The second day of LEMUN was a very important day for the ICJ and the delegates alike. That day, the ICJ was to present their nine hour case in the courtroom, extremely impressive compared to the 1 hour long case of their opponents. The Bayan team was representing Serbia-Montenegro and they were trying to prove that they hadn't, as accused by Croatia, committed genocide. After a flawless opening speech given by the three representatives, the judges attempted to dismantle their entire case and deem it unworthy of being presented based upon rules only just brought to light. Ironically, these rules only seemed to help Croatia, who were from the same school as the judges. After a long discussion between the students and the MUN Directors on the fairness of the situation, they decided that Serbia-Montenegro would proceed with their case excluding the section they did not approve of. This unfortunate incident only served to fuel the BBS advocates passion towards their case and did not at all hinder their performance in the courtroom. The BBS team was incredible, their facts and knowledge on the case were limitless and backed by stacks of papers from countless verified sources. The speeches were inspired, strong and brilliant. Every single issue raised by Croatia against Serbia-Montenegro was countered and destroyed. By the end of the day in court, Serbia had very little doubt that they would win the case. This year's ICJ made us feel proud to be from BBS.
Meanwhile, at the General Assembly, approved resolutions were being debated. All BBS students were main-submitters. Most of the time it was the few BBS students, out of the hundreds of others, who were speaking. They had had a fantastic day. Every single BBS resolution was passed that day! It was truly a day for celebration! The students represented their countries very well and proved again the excellence of their school's MUN program by presenting all the correct information at all the appropriate times and having a solid comprehension of their country's policy and background. As the students exited the building, they were feeling encouraged to be even better the next day and carry on their success to the very end. That night they celebrated at an MUN party at a club in town.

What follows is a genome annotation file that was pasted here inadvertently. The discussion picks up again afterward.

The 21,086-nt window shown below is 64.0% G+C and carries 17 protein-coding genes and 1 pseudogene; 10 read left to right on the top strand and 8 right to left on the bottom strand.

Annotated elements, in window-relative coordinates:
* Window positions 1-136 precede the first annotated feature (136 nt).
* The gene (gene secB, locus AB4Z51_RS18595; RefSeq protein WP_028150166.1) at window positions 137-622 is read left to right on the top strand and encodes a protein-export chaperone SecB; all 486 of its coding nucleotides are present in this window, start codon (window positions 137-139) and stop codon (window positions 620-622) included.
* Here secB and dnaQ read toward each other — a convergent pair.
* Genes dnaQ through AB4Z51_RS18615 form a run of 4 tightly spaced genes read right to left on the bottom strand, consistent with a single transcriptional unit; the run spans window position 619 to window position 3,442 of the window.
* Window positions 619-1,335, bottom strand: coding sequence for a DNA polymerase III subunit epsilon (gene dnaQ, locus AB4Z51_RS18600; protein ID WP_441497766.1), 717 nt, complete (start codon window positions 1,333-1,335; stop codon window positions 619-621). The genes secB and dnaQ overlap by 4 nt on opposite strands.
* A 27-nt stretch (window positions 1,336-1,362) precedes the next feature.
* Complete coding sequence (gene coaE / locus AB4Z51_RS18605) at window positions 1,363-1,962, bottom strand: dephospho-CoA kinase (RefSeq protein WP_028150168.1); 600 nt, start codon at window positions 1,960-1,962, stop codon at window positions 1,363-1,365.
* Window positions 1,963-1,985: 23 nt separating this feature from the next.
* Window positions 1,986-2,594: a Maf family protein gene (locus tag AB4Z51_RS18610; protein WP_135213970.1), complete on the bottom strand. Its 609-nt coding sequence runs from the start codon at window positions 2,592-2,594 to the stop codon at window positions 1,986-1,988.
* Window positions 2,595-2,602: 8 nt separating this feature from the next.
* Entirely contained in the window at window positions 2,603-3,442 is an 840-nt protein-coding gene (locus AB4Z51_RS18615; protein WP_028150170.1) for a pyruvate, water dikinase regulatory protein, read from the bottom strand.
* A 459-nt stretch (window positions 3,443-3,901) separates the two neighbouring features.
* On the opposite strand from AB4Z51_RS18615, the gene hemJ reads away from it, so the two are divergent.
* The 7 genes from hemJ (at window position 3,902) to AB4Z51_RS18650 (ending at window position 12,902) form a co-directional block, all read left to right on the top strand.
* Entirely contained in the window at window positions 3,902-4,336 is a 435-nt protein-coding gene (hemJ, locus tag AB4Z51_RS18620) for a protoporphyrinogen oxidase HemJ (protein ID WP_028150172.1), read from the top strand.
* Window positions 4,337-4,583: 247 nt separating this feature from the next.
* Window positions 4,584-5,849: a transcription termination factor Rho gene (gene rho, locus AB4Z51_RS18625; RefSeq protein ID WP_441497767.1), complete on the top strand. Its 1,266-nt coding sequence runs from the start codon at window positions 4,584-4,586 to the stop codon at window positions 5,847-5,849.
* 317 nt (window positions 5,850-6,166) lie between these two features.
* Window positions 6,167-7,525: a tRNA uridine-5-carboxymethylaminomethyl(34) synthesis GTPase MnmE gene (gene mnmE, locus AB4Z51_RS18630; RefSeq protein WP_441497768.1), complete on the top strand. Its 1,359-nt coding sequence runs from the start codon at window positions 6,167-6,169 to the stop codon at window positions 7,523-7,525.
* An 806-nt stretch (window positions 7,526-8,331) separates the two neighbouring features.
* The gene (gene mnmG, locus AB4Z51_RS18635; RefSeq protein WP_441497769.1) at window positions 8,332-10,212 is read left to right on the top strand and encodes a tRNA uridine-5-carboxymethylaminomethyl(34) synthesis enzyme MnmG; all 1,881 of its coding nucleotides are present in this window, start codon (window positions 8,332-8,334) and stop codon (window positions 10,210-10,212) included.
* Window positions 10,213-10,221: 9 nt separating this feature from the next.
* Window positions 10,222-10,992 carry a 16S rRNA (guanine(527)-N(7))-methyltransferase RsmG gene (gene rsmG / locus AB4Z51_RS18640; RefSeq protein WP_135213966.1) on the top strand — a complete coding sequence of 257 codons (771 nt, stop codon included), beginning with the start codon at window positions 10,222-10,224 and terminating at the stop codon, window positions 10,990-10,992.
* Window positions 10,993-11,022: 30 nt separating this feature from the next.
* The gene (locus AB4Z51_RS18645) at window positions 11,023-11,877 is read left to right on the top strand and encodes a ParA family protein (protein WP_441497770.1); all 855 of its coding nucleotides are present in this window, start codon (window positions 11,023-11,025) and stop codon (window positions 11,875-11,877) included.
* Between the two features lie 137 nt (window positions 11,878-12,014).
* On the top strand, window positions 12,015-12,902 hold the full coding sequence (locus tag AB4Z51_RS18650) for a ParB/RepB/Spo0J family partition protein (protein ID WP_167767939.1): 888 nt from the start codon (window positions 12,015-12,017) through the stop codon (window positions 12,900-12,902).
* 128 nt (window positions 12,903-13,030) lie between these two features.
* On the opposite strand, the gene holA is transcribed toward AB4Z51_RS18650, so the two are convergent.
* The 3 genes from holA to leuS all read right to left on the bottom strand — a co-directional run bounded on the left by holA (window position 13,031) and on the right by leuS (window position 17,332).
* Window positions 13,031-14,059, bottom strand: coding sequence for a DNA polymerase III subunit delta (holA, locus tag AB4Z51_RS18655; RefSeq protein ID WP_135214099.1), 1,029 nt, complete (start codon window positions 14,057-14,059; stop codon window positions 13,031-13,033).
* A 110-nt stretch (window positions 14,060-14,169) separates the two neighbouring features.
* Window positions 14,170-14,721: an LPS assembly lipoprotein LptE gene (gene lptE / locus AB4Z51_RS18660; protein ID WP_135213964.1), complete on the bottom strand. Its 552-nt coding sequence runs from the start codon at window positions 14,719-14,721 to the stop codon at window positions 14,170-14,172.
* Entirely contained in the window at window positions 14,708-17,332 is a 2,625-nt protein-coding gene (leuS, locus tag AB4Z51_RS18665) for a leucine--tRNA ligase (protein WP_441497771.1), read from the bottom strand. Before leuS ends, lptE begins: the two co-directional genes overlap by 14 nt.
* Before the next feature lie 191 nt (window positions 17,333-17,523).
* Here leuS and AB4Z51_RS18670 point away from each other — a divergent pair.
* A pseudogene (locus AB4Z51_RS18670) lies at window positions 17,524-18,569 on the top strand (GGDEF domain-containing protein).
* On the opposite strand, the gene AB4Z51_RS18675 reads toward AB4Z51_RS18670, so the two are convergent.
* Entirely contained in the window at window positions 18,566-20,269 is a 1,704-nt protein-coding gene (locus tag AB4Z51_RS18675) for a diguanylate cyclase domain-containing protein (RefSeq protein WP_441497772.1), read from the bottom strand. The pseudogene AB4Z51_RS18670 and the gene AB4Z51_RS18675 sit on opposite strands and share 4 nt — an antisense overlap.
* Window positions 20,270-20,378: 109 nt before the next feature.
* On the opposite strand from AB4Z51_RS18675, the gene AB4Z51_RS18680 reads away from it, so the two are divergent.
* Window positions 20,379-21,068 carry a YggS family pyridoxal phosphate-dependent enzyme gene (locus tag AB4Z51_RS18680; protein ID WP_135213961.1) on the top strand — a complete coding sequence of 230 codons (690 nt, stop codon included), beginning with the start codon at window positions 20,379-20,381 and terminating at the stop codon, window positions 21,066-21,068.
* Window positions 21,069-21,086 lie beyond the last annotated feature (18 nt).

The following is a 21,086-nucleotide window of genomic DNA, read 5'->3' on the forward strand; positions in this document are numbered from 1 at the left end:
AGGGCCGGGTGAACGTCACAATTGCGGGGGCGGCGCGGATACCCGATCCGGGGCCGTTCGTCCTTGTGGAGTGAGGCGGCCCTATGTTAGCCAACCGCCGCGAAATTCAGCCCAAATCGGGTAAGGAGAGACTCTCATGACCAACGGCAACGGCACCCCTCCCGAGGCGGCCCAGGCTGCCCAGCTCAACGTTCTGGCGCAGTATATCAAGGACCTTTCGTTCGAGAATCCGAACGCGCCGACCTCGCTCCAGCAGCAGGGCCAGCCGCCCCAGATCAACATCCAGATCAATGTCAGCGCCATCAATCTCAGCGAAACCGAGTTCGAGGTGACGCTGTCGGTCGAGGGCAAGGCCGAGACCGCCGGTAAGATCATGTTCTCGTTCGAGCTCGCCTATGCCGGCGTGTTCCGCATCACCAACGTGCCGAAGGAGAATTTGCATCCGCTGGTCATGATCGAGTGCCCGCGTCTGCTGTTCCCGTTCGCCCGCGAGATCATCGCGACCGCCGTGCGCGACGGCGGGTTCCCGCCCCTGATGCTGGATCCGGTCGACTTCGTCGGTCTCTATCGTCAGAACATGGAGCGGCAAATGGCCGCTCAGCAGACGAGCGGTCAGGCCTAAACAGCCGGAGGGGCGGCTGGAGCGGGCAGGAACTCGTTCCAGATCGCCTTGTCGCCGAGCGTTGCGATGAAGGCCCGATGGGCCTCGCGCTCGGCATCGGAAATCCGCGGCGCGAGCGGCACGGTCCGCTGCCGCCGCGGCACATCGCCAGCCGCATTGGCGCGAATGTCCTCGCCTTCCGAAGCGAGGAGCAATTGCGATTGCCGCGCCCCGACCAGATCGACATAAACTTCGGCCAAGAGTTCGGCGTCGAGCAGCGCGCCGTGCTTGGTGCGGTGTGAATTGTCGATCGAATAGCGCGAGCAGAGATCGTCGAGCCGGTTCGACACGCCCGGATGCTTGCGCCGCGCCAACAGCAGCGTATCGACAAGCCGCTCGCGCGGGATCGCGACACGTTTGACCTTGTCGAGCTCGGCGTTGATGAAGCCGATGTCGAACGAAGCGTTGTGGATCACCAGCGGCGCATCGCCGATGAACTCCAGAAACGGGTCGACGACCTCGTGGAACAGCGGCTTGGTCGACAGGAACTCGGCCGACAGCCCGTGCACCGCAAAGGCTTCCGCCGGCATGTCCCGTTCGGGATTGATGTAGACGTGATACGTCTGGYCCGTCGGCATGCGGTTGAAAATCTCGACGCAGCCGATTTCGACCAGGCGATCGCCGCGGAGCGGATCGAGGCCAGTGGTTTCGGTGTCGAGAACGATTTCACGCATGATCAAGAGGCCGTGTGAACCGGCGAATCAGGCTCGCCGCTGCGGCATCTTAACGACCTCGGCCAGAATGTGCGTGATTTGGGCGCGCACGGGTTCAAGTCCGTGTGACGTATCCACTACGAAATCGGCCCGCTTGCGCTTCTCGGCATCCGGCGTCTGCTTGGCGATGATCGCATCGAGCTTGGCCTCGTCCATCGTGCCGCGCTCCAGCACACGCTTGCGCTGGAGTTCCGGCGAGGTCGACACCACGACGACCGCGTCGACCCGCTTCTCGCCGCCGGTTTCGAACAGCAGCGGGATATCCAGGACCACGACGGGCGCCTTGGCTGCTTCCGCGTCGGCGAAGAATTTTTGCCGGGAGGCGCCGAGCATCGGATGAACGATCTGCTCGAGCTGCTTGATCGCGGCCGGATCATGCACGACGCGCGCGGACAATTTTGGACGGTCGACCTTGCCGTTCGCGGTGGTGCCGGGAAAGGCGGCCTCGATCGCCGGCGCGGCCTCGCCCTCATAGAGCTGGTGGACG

Day three was nerve-wracking for the ICJ. At the beginning of the day, a visiting professor from the university in Leiden was going to give a presentation on what he found while visiting and examining demolished Croatian villages. After that, the ICJ members went back to the hotel and time seemed to crawl by as they awaited the verdict that was to be announced that night by the judges.
Meanwhile at the GA, BBS resolutions were still being debated and passed (only 2 out of many did not) and the rest of the delegates were getting tired of "those delegates from Kuwait" but they kept going strong and debating their resolutions. At the end of the day at the school, the Judges announced that Serbia-Montenegro had won the case at the ICJ. This was met by a roar of applause by the group of Kuwaitis. Then, the President of the GA thanked the admin staff and all the people that had participated in LEMUN 2005 and declared the conference officially closed.
Despite the presence of 30 schools, BBS students lobbied, merged, and passed in committee a somewhat incredible 24 out of 28 resolutions. Approximately 60% of the resolutions debated came from one school. Out of the 8 resolutions selected for debate in the General Assembly, five came from BBS, and 4 out of the 6 that passed came from BBS students as well. The local press named Abdulaziz Bahar as one of the two oustanding debators at the event.
Kuwait School Dominant at European Model UN Event
On November 16-21st Al-Bayan Bilingual School traveled to Leiden in the Netherlands to participate in LEMUN 2005, the Leiden Model United Nations, and turned in an impressive performance.
Model United Nations is a program in which students portray ambassadors of various nations and deal with the very issues and conflicts that these professionals encounter on a daily basis including, pollution, arms, terrorism, and even war. Participating in a foreign event such as LEMUN requires students not only to miss school but also to journey to far away, in this case the Netherlands, and compete with students from other countries. LEMUN participates included nearly 500 students from Germany, the Netherlands, France, and the United Kingdom.
BBS students represented a total of seven countries, i.e. Italy, the Republic of the Philippines, the Islamic Republic of Iran, Albania, Mozambique, and the Netherlands itself. Saoud Al-Sabah represented the Philippines in the Security Council. LEMUN further honored BBS by allowing it participate in an International Court of Justice case as well as taking the delegates on a tour of the Peace Palace in which the real ICJ court meets.
BBS students distinguished on the very first day, successfully lobbying and merging an incredible 24 out of 26 resolutions brought with them. Fully 50% of the resolutions debated at the event sprang from BBS students though BBS represented only 5% of the students present.
At the opening ceremonies, BBS students again surprised the other schools when the Abdulaziz Al-Mutawa, ambassador of Iran, read a emotional and totally in-character speech condemning the United States and Israel and ending with his throwing off his tie as a symbol of Western imperialism.
The second day, found BBS students the dominant voice in the committee debates. The local LEMUN newpaper recognized this and explicitly mentioned one Iranian delegte, Abdulaziz Al-Bahar, as one of the two best debaters at the entire event.